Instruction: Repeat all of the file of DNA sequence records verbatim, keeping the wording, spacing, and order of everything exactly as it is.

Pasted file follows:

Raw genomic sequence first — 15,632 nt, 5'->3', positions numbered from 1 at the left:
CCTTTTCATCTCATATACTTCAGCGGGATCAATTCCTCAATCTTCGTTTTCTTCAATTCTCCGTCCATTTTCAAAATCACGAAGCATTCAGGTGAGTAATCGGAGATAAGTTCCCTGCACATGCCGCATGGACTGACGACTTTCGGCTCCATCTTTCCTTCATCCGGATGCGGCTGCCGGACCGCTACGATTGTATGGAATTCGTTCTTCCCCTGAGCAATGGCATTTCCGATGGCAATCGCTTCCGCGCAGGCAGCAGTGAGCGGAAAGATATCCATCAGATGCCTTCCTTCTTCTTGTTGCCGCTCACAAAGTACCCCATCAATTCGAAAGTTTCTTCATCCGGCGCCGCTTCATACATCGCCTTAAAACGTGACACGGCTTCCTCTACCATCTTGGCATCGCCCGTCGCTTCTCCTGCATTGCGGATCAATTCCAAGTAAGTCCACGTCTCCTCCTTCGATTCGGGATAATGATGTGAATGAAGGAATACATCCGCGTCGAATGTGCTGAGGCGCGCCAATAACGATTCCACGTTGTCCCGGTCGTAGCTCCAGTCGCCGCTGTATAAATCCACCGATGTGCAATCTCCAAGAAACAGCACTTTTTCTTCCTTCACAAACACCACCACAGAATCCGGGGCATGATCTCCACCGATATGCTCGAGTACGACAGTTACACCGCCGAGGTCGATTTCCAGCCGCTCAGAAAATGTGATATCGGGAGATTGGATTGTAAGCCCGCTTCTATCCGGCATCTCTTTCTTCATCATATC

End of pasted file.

Raw genomic sequence first — 15,632 nt, 5'->3', positions numbered from 1 at the left:
CCTTTTCATCTCATATACTTCAGCGGGATCAATTCCTCAATCTTCGTTTTCTTCAATTCTCCGTCCATTTTCAAAATCACGAAGCATTCAGGTGAGTAATCGGAGATAAGTTCCCTGCACATGCCGCATGGACTGACGACTTTCGGCTCCATCTTTCCTTCATCCGGATGCGGCTGCCGGACCGCTACGATTGTATGGAATTCGTTCTTCCCCTGAGCAATGGCATTTCCGATGGCAATCGCTTCCGCGCAGGCAGCAGTGAGCGGAAAGATATCCATCAGATGCCTTCCTTCTTCTTGTTGCCGCTCACAAAGTACCCCATCAATTCGAAAGTTTCTTCATCCGGCGCCGCTTCATACATCGCCTTAAAACGTGACACGGCTTCCTCTACCATCTTGGCATCGCCCGTCGCTTCTCCTGCATTGCGGATCAATTCCAAGTAAGTCCACGTCTCCTCCTTCGATTCGGGATAATGATGTGAATGAAGGAATACATCCGCGTCGAATGTGCTGAGGCGCGCCAATAACGATTCCACGTTGTCCCGGTCGTAGCTCCAGTCGCCGCTGTATAAATCCACCGATGTGCAATCTCCAAGAAACAGCACTTTTTCTTCCTTCACAAACACCACCACAGAATCCGGGGCATGATCTCCACCGATATGCTCGAGTACGACAGTTACACCGCCGAGGTCGATTTCCAGCCGCTCAGAAAATGTGATATCGGGAGATTGGATTGTAAGCCCGCTTCTATCCGGCATCTCTTTCTTCATCATATC